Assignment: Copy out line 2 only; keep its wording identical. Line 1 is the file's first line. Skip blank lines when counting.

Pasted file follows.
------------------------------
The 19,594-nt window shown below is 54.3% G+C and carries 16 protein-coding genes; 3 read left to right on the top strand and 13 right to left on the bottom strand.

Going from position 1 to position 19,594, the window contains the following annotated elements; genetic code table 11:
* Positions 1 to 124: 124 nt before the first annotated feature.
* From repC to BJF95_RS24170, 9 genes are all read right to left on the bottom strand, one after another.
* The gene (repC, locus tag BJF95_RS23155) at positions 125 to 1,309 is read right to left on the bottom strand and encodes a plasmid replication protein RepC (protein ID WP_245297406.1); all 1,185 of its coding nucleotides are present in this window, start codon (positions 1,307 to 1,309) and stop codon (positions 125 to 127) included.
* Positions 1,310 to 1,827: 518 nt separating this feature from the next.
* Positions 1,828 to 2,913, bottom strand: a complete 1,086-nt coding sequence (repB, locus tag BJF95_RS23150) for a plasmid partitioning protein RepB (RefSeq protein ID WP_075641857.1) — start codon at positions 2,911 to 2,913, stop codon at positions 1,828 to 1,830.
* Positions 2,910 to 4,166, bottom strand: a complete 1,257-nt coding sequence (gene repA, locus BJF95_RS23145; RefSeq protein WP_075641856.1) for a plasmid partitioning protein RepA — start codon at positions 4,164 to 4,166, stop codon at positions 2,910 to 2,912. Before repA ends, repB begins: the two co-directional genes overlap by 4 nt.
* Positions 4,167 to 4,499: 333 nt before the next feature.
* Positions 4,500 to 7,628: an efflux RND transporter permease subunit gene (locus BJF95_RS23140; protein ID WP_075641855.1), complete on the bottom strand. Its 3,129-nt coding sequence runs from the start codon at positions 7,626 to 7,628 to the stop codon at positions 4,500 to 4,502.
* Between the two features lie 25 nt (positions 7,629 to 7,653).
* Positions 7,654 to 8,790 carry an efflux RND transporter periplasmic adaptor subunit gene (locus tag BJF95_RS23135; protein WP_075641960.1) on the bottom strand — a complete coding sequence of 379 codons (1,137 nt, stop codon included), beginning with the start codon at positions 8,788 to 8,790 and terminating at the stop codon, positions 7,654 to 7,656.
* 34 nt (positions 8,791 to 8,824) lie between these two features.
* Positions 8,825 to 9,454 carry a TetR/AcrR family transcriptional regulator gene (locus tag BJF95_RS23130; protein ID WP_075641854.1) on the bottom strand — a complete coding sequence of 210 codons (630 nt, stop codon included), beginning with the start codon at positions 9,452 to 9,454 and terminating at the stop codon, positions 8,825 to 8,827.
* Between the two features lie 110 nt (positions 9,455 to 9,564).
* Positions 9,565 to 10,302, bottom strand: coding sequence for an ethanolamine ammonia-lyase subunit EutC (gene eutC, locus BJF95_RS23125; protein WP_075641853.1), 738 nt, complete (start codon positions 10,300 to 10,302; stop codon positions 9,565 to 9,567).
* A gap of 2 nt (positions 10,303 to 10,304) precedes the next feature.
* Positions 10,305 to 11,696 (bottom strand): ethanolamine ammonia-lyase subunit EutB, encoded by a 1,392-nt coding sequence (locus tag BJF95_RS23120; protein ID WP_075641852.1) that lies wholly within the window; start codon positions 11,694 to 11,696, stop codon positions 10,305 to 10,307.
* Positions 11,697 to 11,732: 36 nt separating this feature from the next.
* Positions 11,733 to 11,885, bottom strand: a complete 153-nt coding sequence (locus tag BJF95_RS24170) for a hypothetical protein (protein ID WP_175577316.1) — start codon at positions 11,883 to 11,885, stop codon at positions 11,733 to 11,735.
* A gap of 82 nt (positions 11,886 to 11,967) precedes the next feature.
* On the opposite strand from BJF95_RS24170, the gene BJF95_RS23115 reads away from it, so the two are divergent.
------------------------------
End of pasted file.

Going from position 1 to position 19,594, the window contains the following annotated elements; genetic code table 11: